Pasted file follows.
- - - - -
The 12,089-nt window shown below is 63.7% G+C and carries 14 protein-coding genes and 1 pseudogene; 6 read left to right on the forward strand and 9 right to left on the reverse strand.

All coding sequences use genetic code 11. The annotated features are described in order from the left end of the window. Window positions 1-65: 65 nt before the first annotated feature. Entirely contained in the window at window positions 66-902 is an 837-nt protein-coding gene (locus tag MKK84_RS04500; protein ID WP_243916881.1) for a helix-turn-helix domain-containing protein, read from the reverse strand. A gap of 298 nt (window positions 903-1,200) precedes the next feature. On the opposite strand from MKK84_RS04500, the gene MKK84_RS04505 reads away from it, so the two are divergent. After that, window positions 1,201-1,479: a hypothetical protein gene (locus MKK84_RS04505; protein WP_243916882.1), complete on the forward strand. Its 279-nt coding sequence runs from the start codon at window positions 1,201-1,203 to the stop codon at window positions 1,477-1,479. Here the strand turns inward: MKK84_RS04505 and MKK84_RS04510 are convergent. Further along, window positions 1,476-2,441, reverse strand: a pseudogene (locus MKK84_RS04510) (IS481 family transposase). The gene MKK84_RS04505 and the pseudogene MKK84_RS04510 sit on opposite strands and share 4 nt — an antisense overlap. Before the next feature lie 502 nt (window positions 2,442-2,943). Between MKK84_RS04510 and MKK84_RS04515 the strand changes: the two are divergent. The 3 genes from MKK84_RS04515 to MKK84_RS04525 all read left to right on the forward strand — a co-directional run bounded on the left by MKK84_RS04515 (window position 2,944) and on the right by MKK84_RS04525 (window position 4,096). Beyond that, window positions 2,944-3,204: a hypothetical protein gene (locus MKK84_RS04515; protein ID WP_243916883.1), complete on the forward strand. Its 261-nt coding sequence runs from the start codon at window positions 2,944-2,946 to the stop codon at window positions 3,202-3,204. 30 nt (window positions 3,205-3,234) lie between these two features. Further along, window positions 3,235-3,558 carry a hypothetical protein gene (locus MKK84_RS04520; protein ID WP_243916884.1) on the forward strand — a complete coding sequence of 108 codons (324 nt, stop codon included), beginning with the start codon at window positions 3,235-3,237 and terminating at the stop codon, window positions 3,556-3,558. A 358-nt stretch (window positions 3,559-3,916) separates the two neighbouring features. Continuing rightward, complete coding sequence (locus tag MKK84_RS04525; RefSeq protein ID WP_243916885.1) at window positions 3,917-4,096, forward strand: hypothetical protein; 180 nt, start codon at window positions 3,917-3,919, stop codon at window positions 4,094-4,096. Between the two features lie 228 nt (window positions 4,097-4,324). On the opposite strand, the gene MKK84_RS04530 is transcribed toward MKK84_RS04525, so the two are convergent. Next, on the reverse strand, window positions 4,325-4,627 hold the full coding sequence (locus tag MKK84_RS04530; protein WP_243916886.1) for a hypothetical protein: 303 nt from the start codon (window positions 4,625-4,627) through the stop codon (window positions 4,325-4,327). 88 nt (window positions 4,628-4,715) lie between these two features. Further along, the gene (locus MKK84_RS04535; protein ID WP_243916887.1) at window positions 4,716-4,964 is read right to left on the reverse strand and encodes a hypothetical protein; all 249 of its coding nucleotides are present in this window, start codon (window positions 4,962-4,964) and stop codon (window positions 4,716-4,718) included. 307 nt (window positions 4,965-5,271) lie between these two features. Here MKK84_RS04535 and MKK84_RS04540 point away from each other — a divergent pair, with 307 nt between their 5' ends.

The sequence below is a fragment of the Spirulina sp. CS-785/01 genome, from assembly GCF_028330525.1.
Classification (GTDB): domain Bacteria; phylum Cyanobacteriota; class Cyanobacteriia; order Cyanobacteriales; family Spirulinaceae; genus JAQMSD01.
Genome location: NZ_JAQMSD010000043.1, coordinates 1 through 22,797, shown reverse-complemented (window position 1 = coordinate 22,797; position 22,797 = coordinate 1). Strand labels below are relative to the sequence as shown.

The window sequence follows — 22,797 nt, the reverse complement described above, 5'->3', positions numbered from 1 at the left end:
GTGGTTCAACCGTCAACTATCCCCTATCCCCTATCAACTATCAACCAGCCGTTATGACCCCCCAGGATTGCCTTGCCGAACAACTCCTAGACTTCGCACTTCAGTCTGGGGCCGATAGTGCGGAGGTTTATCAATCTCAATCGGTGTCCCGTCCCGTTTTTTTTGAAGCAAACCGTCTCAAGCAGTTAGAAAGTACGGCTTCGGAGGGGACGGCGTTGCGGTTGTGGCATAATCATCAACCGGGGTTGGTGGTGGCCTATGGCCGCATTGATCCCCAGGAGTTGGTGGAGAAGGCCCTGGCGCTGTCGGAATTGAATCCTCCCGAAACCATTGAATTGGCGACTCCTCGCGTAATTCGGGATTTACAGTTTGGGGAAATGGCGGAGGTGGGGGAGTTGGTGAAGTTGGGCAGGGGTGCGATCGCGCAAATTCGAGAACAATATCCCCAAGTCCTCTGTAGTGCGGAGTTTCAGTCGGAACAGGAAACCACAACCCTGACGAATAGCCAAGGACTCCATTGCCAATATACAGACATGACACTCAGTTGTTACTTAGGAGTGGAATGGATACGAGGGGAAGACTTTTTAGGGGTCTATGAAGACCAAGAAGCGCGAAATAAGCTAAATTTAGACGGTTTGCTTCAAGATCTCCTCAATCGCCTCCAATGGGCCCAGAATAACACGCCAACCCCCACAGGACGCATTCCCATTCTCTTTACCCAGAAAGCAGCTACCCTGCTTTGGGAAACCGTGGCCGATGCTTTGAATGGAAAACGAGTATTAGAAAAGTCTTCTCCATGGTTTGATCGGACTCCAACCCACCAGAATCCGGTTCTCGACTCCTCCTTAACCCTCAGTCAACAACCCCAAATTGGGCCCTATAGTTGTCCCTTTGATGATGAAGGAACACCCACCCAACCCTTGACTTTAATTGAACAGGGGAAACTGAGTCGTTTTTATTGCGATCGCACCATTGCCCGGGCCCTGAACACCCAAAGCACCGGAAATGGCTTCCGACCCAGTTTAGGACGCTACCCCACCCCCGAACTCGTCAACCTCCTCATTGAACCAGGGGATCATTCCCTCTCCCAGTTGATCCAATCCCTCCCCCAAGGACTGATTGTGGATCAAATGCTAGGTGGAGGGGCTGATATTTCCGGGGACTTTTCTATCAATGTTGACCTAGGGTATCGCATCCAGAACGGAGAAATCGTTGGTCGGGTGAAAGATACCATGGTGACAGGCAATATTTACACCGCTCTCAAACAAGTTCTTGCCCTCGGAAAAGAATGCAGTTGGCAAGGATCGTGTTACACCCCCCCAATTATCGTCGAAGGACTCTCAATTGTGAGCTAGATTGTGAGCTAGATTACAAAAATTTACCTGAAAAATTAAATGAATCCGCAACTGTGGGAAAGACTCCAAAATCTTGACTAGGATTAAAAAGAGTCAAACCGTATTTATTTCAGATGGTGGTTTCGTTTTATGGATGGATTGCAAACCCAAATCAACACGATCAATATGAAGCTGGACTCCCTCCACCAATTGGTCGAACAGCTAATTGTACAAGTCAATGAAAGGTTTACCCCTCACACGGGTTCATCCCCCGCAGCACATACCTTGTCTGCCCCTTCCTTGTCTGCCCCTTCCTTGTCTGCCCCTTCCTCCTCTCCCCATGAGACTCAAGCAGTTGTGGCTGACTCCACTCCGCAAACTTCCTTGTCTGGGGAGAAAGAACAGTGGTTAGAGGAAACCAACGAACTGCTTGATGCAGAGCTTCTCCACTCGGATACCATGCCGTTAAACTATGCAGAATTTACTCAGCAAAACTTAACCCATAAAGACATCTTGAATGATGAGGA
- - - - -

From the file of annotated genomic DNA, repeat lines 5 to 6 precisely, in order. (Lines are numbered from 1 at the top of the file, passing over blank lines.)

Genome location: NZ_JAQMSD010000043.1, coordinates 1 through 22,797, shown reverse-complemented (window position 1 = coordinate 22,797; position 22,797 = coordinate 1). Strand labels below are relative to the sequence as shown.

The window sequence follows — 22,797 nt, the reverse complement described above, 5'->3', positions numbered from 1 at the left end: